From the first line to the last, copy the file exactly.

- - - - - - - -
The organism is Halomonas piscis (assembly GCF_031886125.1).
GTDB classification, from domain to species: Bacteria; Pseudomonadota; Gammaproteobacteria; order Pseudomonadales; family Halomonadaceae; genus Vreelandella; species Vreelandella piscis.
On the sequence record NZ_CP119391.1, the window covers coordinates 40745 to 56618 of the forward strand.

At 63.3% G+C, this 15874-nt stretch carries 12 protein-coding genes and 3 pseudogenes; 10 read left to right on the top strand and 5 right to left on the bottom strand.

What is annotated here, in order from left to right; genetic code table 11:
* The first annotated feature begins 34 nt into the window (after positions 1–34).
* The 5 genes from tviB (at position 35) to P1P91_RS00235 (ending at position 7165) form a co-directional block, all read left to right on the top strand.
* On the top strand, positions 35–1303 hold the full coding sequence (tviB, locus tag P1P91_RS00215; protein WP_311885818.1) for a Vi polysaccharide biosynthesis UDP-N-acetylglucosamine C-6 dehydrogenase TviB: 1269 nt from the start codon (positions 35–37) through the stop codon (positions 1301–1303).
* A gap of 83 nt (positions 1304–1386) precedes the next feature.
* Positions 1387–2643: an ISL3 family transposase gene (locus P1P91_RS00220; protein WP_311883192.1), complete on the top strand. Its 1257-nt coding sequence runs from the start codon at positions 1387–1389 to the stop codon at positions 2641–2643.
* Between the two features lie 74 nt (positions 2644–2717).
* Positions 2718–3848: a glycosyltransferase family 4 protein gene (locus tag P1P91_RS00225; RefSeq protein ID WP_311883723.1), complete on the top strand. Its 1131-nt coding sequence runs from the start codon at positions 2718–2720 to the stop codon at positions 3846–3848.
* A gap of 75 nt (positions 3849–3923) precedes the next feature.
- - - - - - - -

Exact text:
The organism is Halomonas piscis (assembly GCF_031886125.1).
GTDB classification, from domain to species: Bacteria; Pseudomonadota; Gammaproteobacteria; order Pseudomonadales; family Halomonadaceae; genus Vreelandella; species Vreelandella piscis.
On the sequence record NZ_CP119391.1, the window covers coordinates 40745 to 56618 of the forward strand.

At 63.3% G+C, this 15874-nt stretch carries 12 protein-coding genes and 3 pseudogenes; 10 read left to right on the top strand and 5 right to left on the bottom strand.

What is annotated here, in order from left to right; genetic code table 11:
* The first annotated feature begins 34 nt into the window (after positions 1–34).
* The 5 genes from tviB (at position 35) to P1P91_RS00235 (ending at position 7165) form a co-directional block, all read left to right on the top strand.
* On the top strand, positions 35–1303 hold the full coding sequence (tviB, locus tag P1P91_RS00215; protein WP_311885818.1) for a Vi polysaccharide biosynthesis UDP-N-acetylglucosamine C-6 dehydrogenase TviB: 1269 nt from the start codon (positions 35–37) through the stop codon (positions 1301–1303).
* A gap of 83 nt (positions 1304–1386) precedes the next feature.
* Positions 1387–2643: an ISL3 family transposase gene (locus P1P91_RS00220; protein WP_311883192.1), complete on the top strand. Its 1257-nt coding sequence runs from the start codon at positions 1387–1389 to the stop codon at positions 2641–2643.
* Between the two features lie 74 nt (positions 2644–2717).
* Positions 2718–3848: a glycosyltransferase family 4 protein gene (locus tag P1P91_RS00225; RefSeq protein ID WP_311883723.1), complete on the top strand. Its 1131-nt coding sequence runs from the start codon at positions 2718–2720 to the stop codon at positions 3846–3848.
* A gap of 75 nt (positions 3849–3923) precedes the next feature.